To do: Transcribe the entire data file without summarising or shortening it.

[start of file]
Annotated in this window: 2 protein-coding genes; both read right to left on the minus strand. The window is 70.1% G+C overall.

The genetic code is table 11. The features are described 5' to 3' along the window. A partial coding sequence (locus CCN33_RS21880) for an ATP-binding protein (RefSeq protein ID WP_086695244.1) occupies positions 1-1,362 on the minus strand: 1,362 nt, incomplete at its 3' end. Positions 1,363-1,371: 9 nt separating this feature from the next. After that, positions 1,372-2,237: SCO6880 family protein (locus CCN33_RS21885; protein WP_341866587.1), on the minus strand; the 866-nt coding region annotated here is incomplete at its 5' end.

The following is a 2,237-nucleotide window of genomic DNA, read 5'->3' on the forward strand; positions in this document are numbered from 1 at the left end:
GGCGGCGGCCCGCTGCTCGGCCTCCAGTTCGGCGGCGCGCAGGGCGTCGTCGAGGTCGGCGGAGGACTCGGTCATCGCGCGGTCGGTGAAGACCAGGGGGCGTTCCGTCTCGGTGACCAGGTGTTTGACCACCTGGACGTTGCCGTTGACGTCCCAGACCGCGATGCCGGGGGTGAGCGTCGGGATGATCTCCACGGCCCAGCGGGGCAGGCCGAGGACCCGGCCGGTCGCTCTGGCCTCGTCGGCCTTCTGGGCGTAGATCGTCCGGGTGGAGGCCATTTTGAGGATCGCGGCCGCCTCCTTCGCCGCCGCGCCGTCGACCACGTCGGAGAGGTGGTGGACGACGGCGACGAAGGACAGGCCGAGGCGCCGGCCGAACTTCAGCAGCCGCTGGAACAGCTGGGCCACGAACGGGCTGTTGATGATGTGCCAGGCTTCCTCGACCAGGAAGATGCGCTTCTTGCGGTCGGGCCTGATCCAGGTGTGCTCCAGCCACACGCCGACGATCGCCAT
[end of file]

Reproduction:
Annotated in this window: 2 protein-coding genes; both read right to left on the minus strand. The window is 70.1% G+C overall.

The genetic code is table 11. The features are described 5' to 3' along the window. A partial coding sequence (locus CCN33_RS21880) for an ATP-binding protein (RefSeq protein ID WP_086695244.1) occupies positions 1-1,362 on the minus strand: 1,362 nt, incomplete at its 3' end. Positions 1,363-1,371: 9 nt separating this feature from the next. After that, positions 1,372-2,237: SCO6880 family protein (locus CCN33_RS21885; protein WP_341866587.1), on the minus strand; the 866-nt coding region annotated here is incomplete at its 5' end.

The following is a 2,237-nucleotide window of genomic DNA, read 5'->3' on the forward strand; positions in this document are numbered from 1 at the left end:
GGCGGCGGCCCGCTGCTCGGCCTCCAGTTCGGCGGCGCGCAGGGCGTCGTCGAGGTCGGCGGAGGACTCGGTCATCGCGCGGTCGGTGAAGACCAGGGGGCGTTCCGTCTCGGTGACCAGGTGTTTGACCACCTGGACGTTGCCGTTGACGTCCCAGACCGCGATGCCGGGGGTGAGCGTCGGGATGATCTCCACGGCCCAGCGGGGCAGGCCGAGGACCCGGCCGGTCGCTCTGGCCTCGTCGGCCTTCTGGGCGTAGATCGTCCGGGTGGAGGCCATTTTGAGGATCGCGGCCGCCTCCTTCGCCGCCGCGCCGTCGACCACGTCGGAGAGGTGGTGGACGACGGCGACGAAGGACAGGCCGAGGCGCCGGCCGAACTTCAGCAGCCGCTGGAACAGCTGGGCCACGAACGGGCTGTTGATGATGTGCCAGGCTTCCTCGACCAGGAAGATGCGCTTCTTGCGGTCGGGCCTGATCCAGGTGTGCTCCAGCCACACGCCGACGATCGCCAT